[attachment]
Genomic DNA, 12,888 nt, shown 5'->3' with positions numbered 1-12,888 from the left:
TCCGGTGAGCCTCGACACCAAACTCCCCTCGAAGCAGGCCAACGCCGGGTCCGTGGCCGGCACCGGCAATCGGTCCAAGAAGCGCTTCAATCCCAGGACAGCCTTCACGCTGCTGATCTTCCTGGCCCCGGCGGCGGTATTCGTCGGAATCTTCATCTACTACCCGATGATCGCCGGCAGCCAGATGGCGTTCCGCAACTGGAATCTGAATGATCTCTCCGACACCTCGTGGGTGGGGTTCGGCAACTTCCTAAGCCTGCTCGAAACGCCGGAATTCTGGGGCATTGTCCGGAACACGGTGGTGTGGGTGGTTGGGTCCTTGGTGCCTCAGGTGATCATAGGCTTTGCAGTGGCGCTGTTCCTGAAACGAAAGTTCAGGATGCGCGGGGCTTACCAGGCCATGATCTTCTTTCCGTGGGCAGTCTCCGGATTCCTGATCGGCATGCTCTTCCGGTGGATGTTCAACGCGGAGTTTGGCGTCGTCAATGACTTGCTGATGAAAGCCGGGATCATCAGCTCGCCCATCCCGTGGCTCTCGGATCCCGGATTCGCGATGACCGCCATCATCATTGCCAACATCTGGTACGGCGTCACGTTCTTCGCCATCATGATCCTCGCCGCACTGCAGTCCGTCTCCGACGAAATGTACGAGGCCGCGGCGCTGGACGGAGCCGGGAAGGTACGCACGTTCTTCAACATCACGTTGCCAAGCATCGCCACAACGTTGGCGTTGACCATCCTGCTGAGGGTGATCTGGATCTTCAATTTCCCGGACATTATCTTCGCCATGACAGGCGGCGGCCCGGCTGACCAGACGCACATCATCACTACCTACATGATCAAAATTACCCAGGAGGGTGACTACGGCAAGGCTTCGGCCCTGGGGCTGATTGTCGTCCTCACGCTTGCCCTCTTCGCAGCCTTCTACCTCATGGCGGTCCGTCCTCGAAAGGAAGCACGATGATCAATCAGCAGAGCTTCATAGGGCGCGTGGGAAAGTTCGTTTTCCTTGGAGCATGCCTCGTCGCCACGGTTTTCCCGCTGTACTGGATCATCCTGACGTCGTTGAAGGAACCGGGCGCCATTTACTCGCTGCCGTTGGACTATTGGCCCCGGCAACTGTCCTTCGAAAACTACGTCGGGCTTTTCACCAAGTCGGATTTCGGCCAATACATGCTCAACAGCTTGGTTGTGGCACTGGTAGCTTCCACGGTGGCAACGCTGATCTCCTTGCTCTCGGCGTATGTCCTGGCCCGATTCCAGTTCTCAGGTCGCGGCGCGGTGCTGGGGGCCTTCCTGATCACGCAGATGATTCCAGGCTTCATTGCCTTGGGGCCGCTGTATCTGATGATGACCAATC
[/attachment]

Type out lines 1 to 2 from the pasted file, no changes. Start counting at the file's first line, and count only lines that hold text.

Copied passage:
Genomic DNA, 12,888 nt, shown 5'->3' with positions numbered 1-12,888 from the left:
TCCGGTGAGCCTCGACACCAAACTCCCCTCGAAGCAGGCCAACGCCGGGTCCGTGGCCGGCACCGGCAATCGGTCCAAGAAGCGCTTCAATCCCAGGACAGCCTTCACGCTGCTGATCTTCCTGGCCCCGGCGGCGGTATTCGTCGGAATCTTCATCTACTACCCGATGATCGCCGGCAGCCAGATGGCGTTCCGCAACTGGAATCTGAATGATCTCTCCGACACCTCGTGGGTGGGGTTCGGCAACTTCCTAAGCCTGCTCGAAACGCCGGAATTCTGGGGCATTGTCCGGAACACGGTGGTGTGGGTGGTTGGGTCCTTGGTGCCTCAGGTGATCATAGGCTTTGCAGTGGCGCTGTTCCTGAAACGAAAGTTCAGGATGCGCGGGGCTTACCAGGCCATGATCTTCTTTCCGTGGGCAGTCTCCGGATTCCTGATCGGCATGCTCTTCCGGTGGATGTTCAACGCGGAGTTTGGCGTCGTCAATGACTTGCTGATGAAAGCCGGGATCATCAGCTCGCCCATCCCGTGGCTCTCGGATCCCGGATTCGCGATGACCGCCATCATCATTGCCAACATCTGGTACGGCGTCACGTTCTTCGCCATCATGATCCTCGCCGCACTGCAGTCCGTCTCCGACGAAATGTACGAGGCCGCGGCGCTGGACGGAGCCGGGAAGGTACGCACGTTCTTCAACATCACGTTGCCAAGCATCGCCACAACGTTGGCGTTGACCATCCTGCTGAGGGTGATCTGGATCTTCAATTTCCCGGACATTATCTTCGCCATGACAGGCGGCGGCCCGGCTGACCAGACGCACATCATCACTACCTACATGATCAAAATTACCCAGGAGGGTGACTACGGCAAGGCTTCGGCCCTGGGGCTGATTGTCGTCCTCACGCTTGCCCTCTTCGCAGCCTTCTACCTCATGGCGGTCCGTCCTCGAAAGGAAGCACGATGATCAATCAGCAGAGCTTCATAGGGCGCGTGGGAAAGTTCGTTTTCCTTGGAGCATGCCTCGTCGCCACGGTTTTCCCGCTGTACTGGATCATCCTGACGTCGTTGAAGGAACCGGGCGCCATTTACTCGCTGCCGTTGGACTATTGGCCCCGGCAACTGTCCTTCGAAAACTACGTCGGGCTTTTCACCAAGTCGGATTTCGGCCAATACATGCTCAACAGCTTGGTTGTGGCACTGGTAGCTTCCACGGTGGCAACGCTGATCTCCTTGCTCTCGGCGTATGTCCTGGCCCGATTCCAGTTCTCAGGTCGCGGCGCGGTGCTGGGGGCCTTCCTGATCACGCAGATGATTCCAGGCTTCATTGCCTTGGGGCCGCTGTATCTGATGATGACCAATC